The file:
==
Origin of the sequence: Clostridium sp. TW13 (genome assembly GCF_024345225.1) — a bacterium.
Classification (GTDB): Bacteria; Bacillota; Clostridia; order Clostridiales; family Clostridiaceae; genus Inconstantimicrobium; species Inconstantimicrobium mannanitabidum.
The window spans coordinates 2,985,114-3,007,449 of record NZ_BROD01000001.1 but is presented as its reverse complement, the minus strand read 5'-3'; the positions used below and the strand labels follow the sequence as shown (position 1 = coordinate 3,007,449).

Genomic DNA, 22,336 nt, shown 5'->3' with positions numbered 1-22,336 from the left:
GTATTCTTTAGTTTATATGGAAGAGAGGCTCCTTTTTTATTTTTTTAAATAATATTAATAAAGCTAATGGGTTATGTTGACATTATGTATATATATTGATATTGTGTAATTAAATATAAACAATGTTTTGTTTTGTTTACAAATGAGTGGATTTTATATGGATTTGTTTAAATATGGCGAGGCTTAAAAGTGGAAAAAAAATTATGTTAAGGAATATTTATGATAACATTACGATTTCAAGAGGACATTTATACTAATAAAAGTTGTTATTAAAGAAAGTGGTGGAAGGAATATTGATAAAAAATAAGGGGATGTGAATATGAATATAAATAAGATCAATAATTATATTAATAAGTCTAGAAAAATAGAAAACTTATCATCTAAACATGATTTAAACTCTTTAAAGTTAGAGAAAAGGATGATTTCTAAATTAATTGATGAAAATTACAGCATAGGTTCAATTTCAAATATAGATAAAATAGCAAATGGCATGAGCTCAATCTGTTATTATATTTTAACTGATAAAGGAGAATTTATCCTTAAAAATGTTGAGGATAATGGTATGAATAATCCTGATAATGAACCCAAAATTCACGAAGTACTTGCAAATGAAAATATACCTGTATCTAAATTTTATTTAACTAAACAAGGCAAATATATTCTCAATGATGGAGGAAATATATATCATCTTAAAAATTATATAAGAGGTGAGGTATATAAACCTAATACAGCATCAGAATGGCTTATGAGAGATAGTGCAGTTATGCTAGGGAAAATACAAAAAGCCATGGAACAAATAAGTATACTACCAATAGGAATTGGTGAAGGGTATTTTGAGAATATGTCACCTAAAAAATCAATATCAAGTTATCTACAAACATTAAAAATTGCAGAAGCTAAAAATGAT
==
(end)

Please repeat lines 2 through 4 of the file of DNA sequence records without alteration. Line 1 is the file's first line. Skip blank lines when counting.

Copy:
Classification (GTDB): Bacteria; Bacillota; Clostridia; order Clostridiales; family Clostridiaceae; genus Inconstantimicrobium; species Inconstantimicrobium mannanitabidum.
The window spans coordinates 2,985,114-3,007,449 of record NZ_BROD01000001.1 but is presented as its reverse complement, the minus strand read 5'-3'; the positions used below and the strand labels follow the sequence as shown (position 1 = coordinate 3,007,449).

Genomic DNA, 22,336 nt, shown 5'->3' with positions numbered 1-22,336 from the left: